Dating someone new can bring up insecurities

Kirstie Taylor
Photo by Liza Summer from Pexels

Insecurities wreak havoc on your world, love life included.

Relationships can feel confusing enough; mixing everything you struggle to feel confident about makes love feel altogether exhausting. It’s like trying to tread water but having someone pull you down from below.

I’ve been in that position. My insecurities played a part in the downfall of more relationships than I’d like to admit. Not to mention that feeling unconfident, unworthy, ugly, and like a failure sucked in general.

But the thing about insecurities is that they’ll control your life until you decide to do something about them. They’ll steal joy from your most precious experiences and slowly suck the life out of what you and your partner have.

The good news is that if this sounds like your life, it doesn’t always have to be this way. You can feel more confident in your relationship (and in all aspects of your life) by doing changing a few beliefs and ways you live.

Doing work to feel less insecure is by far one of the best choices I made. I can see my relationship clearly for what it is, and instead of trying to repair constant little cracks, my love life finally has a chance to thrive.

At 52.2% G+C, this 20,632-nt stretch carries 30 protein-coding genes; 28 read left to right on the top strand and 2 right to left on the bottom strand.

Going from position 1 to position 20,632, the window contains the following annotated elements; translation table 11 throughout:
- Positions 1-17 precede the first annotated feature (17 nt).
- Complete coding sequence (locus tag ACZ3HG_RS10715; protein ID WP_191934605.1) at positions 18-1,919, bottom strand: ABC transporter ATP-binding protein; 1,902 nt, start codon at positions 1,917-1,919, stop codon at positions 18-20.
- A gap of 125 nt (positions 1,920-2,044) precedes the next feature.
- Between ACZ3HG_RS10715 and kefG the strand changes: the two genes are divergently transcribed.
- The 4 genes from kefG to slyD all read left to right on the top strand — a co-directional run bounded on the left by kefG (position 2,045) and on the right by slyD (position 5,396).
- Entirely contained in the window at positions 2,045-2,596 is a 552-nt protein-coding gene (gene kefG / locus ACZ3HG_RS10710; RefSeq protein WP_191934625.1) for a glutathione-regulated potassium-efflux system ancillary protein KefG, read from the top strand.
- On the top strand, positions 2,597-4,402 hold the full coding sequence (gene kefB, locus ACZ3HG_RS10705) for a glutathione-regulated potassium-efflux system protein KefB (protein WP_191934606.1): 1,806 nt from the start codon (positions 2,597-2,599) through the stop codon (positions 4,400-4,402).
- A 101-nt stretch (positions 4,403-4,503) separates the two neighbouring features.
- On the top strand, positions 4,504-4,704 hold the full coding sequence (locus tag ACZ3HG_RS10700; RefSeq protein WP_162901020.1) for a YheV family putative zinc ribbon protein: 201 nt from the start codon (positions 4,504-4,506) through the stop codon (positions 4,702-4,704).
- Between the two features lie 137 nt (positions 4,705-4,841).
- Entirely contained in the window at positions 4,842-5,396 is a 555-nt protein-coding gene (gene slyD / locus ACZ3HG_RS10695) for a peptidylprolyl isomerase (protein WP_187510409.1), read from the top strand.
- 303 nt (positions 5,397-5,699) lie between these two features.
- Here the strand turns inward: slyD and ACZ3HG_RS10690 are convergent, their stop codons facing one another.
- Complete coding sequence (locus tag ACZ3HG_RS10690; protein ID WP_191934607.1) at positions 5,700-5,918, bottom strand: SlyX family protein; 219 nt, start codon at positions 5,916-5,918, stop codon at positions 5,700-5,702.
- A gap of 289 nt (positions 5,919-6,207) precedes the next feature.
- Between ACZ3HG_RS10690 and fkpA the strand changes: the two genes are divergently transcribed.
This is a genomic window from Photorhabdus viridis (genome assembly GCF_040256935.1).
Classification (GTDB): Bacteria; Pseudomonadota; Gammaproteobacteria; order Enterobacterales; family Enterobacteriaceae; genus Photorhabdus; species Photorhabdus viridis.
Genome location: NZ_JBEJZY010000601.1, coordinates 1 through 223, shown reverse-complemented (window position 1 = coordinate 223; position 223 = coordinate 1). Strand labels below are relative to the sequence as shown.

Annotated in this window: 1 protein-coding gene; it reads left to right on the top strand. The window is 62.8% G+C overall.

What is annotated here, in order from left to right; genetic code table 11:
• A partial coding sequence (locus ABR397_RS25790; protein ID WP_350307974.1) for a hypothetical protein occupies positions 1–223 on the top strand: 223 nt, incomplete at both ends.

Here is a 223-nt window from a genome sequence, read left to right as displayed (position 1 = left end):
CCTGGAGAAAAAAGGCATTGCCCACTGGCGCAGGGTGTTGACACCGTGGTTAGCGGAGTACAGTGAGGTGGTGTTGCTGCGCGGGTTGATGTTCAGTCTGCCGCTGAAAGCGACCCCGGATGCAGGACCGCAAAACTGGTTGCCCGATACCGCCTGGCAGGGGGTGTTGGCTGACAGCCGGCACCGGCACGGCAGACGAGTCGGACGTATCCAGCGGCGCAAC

If you want the same for your relationship, then this is how:

Pinpoint what your insecurities are.

You can’t work on your insecurities if you don’t know what they are. Some are easy to recognize, like being unhappy with your body. But what about ones that aren’t so easy to spot?

I used to pick fights with my partners to get a rise out of them. I once said the completely wrong thing just so my boyfriend at the time would show he cared. Luckily, he called me out for it, which floored me, but that experience helped me realize something.

Besides that behavior being manipulative, I felt insecure about my partner’s love for me. I’d try to get them angry, so I could test their affection. It’s an example of how an insecurity can drive behavior.

Ask yourself what core belief they stem from.

Going off my last example, my insecurity about my partners not liking me is only a symptom of a deeper issue. I didn’t feel like I was enough. As a person or a girlfriend. My belief caused my insecurity which stirred up those manipulative behaviors.

Once you pinpoint what your insecurities are, ask yourself why they exist. Not feeling like you’re enough is a common core belief. Like if you think you’re not good-looking, it’s because you don’t believe in your worth outside of looks.